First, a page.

Question of the Day: Why Don’t Companies Advertise on Homeless People?

Callum Linley, an 18-year-old reader from Melbourne, Australia, writes to say:

So why aren’t there companies lining up to advertise on homeless people?

My guess is it’s an image problem – not wanting to be associated with the “failure” of being homeless. But wouldn’t that be compensated by the fact you could put forward the idea that you are a socially responsible and sympathetic company who cares for the less fortunate?

Well, the world already has given us Bumvertising and homeless people as wi-fi hotspots, and I wouldn’t be surprised if homeless advertising has shown up on TV (hey Simpsons and Family Guy and South Park fans etc., let us know). But how would you answer Callum’s question?  Does it fall into the category of:

a) Questions that are so obvious that they don’t need an answer; or

b) Questions that should be asked more often, but aren’t; or

c) Something else entirely.

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  1. mark says:

    I can think of a couple of problems, other than the one already mentioned of the image problem.

    1) How much would a company even be willing to give? If you’re a homeless person in a smaller town, I don’t imagine that you’d get paid much to advertise, as it wouldn’t be reaching many people. Even homeless people in big cities aren’t necessarily going to go out of their way to be visible to others, which brings up another problem:

    2) How would payment even work? Do you pay up front? If so, how do you ensure that the homeless are actually advertising your company? What’s to stop a homeless person from taking money from a whole slew of companies, and then just throwing your advertising materials in a dumpster?

    Or do you pay them afterwards? If so, how can you even measure how much of an effect the homeless person has had? Certainly, even if someone were steered to your company by a homeless person’s ad, they would probably not want to admit that.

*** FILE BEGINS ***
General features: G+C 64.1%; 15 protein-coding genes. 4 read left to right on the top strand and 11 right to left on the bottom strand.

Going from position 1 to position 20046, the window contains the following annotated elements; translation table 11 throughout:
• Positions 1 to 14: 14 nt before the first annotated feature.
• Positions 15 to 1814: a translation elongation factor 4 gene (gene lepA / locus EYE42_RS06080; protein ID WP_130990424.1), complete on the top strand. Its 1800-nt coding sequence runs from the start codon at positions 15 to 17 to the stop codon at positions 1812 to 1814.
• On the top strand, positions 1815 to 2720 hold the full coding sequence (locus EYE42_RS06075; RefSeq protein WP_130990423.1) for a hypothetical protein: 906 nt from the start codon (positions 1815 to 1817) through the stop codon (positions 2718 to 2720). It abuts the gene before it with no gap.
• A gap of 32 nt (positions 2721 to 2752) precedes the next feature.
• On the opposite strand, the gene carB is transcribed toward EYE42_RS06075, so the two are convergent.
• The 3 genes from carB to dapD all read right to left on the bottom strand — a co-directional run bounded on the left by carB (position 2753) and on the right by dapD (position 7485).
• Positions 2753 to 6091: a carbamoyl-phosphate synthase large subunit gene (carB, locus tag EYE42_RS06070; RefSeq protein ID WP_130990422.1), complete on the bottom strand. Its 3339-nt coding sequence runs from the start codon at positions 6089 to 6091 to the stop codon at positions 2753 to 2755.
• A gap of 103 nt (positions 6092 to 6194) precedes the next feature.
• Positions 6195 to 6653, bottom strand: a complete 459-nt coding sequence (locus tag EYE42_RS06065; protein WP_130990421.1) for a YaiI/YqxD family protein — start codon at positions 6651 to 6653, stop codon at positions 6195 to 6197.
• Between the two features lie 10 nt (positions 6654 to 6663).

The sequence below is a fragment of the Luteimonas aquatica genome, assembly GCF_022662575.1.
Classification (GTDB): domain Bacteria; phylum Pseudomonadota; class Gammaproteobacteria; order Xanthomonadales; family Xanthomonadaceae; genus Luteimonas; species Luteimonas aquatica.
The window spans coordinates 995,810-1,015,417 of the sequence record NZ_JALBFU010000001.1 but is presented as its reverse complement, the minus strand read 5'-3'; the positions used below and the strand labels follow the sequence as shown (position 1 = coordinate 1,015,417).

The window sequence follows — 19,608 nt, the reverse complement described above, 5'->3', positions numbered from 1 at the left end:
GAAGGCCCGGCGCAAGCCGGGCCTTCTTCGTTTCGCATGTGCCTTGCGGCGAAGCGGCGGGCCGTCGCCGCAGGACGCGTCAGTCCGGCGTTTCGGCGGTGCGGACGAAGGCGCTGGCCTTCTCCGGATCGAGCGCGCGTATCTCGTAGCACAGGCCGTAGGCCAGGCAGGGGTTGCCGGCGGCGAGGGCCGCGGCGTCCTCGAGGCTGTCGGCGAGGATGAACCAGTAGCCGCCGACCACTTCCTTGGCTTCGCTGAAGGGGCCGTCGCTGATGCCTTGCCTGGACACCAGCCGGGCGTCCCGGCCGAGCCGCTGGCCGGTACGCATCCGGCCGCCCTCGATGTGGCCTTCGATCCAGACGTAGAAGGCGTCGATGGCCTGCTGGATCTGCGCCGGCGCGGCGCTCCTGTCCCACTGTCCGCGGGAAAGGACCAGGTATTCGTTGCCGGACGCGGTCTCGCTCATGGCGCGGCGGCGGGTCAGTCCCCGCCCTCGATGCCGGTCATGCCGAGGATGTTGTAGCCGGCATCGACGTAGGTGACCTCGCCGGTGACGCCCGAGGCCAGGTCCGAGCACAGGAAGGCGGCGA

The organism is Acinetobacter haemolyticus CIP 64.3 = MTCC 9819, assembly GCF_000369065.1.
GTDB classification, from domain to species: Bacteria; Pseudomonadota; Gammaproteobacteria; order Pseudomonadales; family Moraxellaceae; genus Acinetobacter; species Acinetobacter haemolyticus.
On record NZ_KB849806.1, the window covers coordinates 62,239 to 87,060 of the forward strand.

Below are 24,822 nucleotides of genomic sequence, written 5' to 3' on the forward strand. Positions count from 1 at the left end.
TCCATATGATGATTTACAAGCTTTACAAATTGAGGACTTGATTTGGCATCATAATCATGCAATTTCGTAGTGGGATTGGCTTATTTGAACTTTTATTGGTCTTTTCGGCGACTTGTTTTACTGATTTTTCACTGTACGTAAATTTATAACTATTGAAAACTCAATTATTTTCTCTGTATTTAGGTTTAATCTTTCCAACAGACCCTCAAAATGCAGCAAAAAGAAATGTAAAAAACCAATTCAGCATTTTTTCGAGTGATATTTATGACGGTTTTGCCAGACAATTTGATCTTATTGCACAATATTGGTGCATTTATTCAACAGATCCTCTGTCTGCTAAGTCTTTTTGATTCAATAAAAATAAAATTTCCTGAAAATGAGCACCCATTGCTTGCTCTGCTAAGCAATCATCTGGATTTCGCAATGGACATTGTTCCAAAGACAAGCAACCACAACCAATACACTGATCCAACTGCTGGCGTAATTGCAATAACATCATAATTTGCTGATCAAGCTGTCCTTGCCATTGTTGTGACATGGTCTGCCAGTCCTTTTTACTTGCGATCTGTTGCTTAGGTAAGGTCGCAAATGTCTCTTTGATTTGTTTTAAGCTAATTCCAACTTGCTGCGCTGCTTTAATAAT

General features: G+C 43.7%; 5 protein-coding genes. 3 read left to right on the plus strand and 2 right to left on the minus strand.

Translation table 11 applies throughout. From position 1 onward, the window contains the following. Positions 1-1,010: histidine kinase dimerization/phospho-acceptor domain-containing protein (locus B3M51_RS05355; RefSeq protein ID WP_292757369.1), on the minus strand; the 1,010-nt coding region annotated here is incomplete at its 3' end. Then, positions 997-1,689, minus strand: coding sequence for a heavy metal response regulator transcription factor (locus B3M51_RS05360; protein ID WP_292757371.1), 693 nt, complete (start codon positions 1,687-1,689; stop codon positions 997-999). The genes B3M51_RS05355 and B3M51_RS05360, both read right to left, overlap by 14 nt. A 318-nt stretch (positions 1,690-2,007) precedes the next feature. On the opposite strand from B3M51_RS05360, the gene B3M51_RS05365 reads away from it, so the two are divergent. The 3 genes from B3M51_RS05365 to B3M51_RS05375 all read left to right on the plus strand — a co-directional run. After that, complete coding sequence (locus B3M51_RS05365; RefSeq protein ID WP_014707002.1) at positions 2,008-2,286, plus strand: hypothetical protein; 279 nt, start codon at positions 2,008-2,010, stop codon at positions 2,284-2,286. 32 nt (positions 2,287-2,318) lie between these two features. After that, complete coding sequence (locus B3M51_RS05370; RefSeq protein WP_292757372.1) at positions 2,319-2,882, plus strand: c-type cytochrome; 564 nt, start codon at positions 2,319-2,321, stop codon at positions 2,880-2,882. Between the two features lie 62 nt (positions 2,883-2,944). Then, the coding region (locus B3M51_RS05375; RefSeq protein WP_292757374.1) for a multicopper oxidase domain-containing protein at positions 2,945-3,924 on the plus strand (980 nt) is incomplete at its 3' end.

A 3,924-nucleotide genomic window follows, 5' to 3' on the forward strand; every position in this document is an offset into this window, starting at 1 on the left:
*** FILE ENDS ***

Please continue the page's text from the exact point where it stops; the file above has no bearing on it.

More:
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    • Nate says:

      You could just donate clothes with your company’s name on them. For example, I think that if you gave the homeless nice jackets, they would wear the jackets for their own warmth and comfort.

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    • Vincent Li says:

      for C, we need help them

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  2. Michael Pasternak says:

    I’d say that no legal entity wants to be seen “employing” homeless people who by virtue of such employment may become eligible for company benefits, potentially making them a burden for that company. And how would that company remunerate the homeless: cash? bank deposit “in trust”? On the other hand, maybe there’s a “solution economy” arrangement in which an investor provides seed money to a social-services group to work with those homeless persons. The goal: reduction in the numbers of homeless. If the goal is met, the investor gets some kind of return (guaranteed by the advertiser). Still, it does seem counter-intuitive…

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  3. jane says:

    Homeless people are hard for mainstream companies to deal with – by definition, otherwise these people would have a regular job and would not be homeless. Advertising on homeless people means working with them – arranging for them to wear/pass out some materials, showing up for updates (‘new and improved’ sticker), showing up to get paid. All of these is too hard to be practical.

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    • Enter your name... says:

      You’re thinking of long-term, chronic homelessness, largely due to substance abuse and mental illness. For the temporary homeless (e.g., lost their home due to a family breakup or the rent skyrocketing or losing a job), who mostly need a job and some help connecting to social services, this could work out pretty well. There’s no real reason why the sign twirler for a local business needs to be hired from the “housed” population.